The airline association predicts industrywide losses will hit $11 billion this year and $5.6 billion in 2010 due to higher fuel costs and discounting
By Andrea Rothman
(Bloomberg) — Airline losses in 2010 will total $5.6 billion, 47 percent wider than an earlier forecast, as oil prices rise while carriers compete for passengers with lower fares, the International Air Transport Association said.
Projected losses for 2010 are about half the $11 billion deficit that IATA predicts for this year. Passenger demand, after a decline of 4.1 percent in 2009, may grow by 4.5 percent in 2010 as the industry rebounds from the recession, IATA General Director Giovanni Bisignani said today in Geneva.
"Fuel costs are rising and yields are a continuing disaster," Bisignani said. Yields, or average fares, fell 12 percent in 2009 and will remain at depressed levels, he said.
The group had forecast in September that the industrywide loss in 2010 would be $3.8 billion. IATA said today that global revenue will rise by 4.9 percent to $478 billion in 2010, below the peak of $535 billion in 2008.
"The worst is likely behind us," Bisignani said. "For 2010, some key statistics are moving in the right direction." Airline non-fuel costs, for example, may decline by 1.3 percent in the coming year, he said.
IATA, which represents 230 airlines carrying 93 percent of international traffic, estimated that jet fuel will represent 26 percent of operating costs in 2010, twice the share in 2001- 2002. IATA predicts that Brent crude oil will average $75 a barrel in 2010, up from an average of $61 this year.
Even as economies begin to emerge from a recession that began in late 2008 in the U.S., the benefits of higher growth rates may be slow to trickle through to airlines, which are eliminating jobs and shrinking capacity in response to a drop in first- and business-class traffic.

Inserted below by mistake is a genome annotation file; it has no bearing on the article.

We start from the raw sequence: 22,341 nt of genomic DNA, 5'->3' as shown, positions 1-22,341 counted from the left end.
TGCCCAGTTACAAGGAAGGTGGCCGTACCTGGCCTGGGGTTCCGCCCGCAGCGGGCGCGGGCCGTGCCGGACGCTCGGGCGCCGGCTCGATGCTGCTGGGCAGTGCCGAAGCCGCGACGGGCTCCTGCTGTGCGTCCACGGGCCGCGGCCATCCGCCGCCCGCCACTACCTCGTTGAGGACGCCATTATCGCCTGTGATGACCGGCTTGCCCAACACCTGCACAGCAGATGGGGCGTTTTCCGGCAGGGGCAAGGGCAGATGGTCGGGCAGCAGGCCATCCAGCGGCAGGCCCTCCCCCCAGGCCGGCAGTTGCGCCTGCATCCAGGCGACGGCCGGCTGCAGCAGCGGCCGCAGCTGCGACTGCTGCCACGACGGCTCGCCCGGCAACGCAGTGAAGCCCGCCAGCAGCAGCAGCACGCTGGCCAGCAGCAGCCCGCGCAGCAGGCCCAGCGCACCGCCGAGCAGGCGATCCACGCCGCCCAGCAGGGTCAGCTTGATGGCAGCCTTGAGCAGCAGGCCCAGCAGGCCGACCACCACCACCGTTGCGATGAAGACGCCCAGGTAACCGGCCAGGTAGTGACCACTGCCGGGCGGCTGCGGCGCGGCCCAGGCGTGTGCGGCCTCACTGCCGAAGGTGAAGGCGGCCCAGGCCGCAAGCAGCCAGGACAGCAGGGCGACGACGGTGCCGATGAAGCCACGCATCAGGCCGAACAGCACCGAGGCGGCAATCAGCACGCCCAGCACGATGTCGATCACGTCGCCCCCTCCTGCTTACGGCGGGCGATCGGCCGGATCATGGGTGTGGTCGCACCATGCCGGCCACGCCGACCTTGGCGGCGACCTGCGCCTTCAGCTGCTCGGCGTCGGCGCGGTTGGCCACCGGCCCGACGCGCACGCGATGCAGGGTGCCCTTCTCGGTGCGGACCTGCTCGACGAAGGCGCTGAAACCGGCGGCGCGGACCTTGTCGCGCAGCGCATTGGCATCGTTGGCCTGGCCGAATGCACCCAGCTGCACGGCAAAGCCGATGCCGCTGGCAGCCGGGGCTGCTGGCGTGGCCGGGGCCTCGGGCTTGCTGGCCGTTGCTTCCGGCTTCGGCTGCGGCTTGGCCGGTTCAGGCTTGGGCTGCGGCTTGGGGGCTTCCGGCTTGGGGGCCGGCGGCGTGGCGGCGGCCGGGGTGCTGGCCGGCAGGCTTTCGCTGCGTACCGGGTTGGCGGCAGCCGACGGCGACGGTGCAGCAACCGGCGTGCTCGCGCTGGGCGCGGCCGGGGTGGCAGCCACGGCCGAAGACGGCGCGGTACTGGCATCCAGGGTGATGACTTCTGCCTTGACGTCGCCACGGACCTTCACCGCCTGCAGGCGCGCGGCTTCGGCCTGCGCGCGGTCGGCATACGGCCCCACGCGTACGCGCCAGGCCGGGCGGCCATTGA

"Cheap travel is getting even cheaper," Brian Pearce, IATA's chief economist, said at the briefing in Geneva. While average fares may recover somewhat in stronger markets including Asia, he said, the weakest markets for fares will include Europe and the North Atlantic, he said.
"In those markets you're likely to see even more downward pressure on yields," he said.
Air France-KLM Group (AF:FP), Europe's biggest airline, has a target of cutting its workforce by 6.1 percent in the two years through March 2010 and aims for a further reduction of as much as 5 percent in the following year. British Airways Plc (BAIRY) faces a strike during this month's Christmas-New Year holiday, usually one of the industry's most profitable periods, amid a dispute over working conditions.
For 2010, European airlines will generate the largest losses of any region at $2.5 billion, IATA said. That's an improvement of $1 billion from the loss forecast for this year. North American carriers may cut losses to $2 billion from $2.9 billion.
Asia-Pacific carriers are forecast to lose $700 million, improving from $3.4 billion in 2009.
Middle East carriers may have losses shrink to $300 million from $1.2 billion in 2009, and African carriers will lose about $100 million, unchanged from 2009.
The only region whose carriers will earn money is Latin America, which may see profits in 2010, as in 2009, of about $100 million, IATA said.
Airline performance began to improve in the third quarter, after worsening in the first half of the year, IATA said. "A move out of recession and to stronger economic growth, particularly in emerging markets, boosted first air freight, and then air travel," the group said.
IATA said that cargo yields, down 15 percent in 2009, should rise 0.9 percent this year.
IATA's projections are based on information from its members, which don't include some of the more profitable discount airlines such as Dallas-based Southwest Airlines Inc. (LUV), Ryanair Holdings Plc (RYAAY), and EasyJet Plc (EJETF) in Europe, and Kuala Lumpur-based AirAsia Bhd (AIABF).
To contact the reporter on this story: Andrea Rothman in Geneva at firstname.lastname@example.org.